Love & hugs ~ FlowerLady

Alison said...

Sounds like that storm was pretty exciting! I used to like to watch thunder and lightning storms too, when we lived in Massachusetts. We don't get much here in Washington. We get wind and rain in the fall, but hardly ever thunder storms.

Your garden is going to look just wonderful this year!

Garden Fancy said...

Wow, you have been busy, with the storm, and all your garden changes. I sometimes wonder why I keep changing things around -- I never seem happy with things and sometimes move things so often that they never have a chance to get settled in and actually grow. But that's gardening, I guess.... Your gardens are looking great, and I'm sure you will have many visitors before long. Take care, Beth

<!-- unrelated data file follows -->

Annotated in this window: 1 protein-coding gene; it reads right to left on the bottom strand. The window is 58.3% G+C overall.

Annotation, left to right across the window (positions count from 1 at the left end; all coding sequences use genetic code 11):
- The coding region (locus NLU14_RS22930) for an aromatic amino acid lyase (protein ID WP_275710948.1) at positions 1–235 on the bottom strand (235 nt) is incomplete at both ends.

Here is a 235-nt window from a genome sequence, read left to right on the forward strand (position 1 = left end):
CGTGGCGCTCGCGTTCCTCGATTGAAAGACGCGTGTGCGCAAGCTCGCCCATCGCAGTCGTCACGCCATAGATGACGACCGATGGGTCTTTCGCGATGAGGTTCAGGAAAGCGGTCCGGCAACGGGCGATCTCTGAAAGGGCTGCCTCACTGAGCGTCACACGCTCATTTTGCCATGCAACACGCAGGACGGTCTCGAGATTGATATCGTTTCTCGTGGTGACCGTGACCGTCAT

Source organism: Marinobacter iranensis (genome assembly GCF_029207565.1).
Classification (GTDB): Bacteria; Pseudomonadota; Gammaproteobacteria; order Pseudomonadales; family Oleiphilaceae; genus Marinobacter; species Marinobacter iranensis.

outlawgardener said...

It's mind boggling how much work you do, especially with all the planting of annuals. It reminds me of all the annuals I used to grow in Alaska. So much work for a few months of glory and then it's all gone with the first hard frost. We gardeners are a crazy lot, aren't we? Your storm sounds exciting and I'm glad your home and garden came through mostly unscathed!